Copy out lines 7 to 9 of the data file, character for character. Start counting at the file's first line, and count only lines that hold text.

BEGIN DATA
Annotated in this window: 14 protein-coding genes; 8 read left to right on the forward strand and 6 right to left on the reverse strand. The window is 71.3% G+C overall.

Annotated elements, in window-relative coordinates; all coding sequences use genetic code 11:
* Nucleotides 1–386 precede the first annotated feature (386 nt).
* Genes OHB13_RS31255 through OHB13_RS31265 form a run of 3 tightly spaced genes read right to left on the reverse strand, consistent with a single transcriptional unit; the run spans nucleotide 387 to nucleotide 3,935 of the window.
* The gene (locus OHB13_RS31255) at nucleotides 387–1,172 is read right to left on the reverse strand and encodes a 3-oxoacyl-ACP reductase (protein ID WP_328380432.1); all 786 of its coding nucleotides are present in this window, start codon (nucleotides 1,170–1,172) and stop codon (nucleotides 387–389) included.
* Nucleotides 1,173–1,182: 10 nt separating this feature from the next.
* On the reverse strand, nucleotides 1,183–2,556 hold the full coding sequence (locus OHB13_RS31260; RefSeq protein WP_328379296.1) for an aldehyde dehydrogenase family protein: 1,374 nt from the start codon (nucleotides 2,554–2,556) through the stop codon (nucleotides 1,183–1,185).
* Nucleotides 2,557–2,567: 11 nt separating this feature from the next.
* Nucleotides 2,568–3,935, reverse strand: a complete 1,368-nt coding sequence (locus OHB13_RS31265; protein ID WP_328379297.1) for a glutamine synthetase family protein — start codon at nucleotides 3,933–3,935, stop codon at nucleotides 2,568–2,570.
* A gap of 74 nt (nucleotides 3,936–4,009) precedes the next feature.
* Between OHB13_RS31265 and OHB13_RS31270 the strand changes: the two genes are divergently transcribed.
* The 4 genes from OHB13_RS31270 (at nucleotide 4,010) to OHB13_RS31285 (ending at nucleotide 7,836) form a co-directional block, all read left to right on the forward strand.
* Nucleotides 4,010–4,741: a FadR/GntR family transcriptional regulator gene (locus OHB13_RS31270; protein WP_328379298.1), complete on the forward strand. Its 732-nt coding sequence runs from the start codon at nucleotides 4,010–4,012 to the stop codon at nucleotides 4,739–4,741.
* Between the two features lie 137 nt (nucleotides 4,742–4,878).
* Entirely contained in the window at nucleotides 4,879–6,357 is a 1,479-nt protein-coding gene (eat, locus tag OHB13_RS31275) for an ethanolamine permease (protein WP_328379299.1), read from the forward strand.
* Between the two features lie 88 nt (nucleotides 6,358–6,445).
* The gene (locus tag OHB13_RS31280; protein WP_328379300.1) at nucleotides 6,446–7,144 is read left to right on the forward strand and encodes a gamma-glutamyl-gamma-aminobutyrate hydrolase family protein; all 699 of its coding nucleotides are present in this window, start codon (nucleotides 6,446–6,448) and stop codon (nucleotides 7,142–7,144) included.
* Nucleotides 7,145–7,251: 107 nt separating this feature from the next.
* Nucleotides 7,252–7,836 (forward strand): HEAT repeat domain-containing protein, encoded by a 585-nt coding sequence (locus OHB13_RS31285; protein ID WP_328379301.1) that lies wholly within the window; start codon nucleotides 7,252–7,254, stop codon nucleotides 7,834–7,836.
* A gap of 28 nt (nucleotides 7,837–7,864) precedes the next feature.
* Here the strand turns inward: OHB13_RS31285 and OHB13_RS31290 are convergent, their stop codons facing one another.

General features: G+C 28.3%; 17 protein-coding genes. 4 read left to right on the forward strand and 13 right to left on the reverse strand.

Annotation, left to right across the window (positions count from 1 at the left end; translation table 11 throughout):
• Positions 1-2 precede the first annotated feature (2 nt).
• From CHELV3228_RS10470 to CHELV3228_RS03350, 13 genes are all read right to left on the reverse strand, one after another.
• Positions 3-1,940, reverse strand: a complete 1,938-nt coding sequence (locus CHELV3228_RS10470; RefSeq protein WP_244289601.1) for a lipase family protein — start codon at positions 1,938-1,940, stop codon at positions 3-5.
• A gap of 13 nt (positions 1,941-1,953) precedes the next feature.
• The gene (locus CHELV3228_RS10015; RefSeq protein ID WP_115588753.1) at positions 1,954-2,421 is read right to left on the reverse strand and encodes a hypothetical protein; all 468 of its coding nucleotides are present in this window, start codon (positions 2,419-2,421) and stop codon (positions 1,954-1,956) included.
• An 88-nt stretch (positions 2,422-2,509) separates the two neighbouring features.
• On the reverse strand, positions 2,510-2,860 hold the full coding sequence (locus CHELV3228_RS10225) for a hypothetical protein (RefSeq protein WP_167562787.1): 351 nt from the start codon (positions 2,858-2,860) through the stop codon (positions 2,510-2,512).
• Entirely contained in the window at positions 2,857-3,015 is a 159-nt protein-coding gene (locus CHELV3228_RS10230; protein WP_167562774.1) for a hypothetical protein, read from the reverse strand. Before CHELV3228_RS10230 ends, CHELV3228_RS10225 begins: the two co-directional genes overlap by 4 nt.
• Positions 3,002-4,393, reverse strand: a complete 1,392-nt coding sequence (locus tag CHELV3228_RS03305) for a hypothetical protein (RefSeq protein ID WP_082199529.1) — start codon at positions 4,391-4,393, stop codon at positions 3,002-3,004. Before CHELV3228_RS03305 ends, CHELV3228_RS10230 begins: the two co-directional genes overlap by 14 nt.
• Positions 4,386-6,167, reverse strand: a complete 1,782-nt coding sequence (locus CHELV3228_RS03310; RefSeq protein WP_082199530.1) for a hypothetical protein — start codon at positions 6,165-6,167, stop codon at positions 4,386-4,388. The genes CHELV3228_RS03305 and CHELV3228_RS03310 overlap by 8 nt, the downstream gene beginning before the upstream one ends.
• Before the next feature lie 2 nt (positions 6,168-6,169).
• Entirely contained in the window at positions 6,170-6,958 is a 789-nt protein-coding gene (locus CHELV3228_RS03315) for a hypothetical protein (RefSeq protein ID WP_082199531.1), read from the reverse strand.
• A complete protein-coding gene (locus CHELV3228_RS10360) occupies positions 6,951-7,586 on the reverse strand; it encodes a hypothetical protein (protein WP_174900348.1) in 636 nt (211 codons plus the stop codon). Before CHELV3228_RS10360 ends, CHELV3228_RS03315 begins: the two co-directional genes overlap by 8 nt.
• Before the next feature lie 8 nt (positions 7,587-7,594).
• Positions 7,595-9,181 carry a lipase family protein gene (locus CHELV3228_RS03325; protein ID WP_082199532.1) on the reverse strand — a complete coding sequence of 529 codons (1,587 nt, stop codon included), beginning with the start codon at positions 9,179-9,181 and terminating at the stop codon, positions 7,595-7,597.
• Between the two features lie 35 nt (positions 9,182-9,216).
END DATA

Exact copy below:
* On the reverse strand, nucleotides 1,183–2,556 hold the full coding sequence (locus OHB13_RS31260; RefSeq protein WP_328379296.1) for an aldehyde dehydrogenase family protein: 1,374 nt from the start codon (nucleotides 2,554–2,556) through the stop codon (nucleotides 1,183–1,185).
* Nucleotides 2,557–2,567: 11 nt separating this feature from the next.
* Nucleotides 2,568–3,935, reverse strand: a complete 1,368-nt coding sequence (locus OHB13_RS31265; protein ID WP_328379297.1) for a glutamine synthetase family protein — start codon at nucleotides 3,933–3,935, stop codon at nucleotides 2,568–2,570.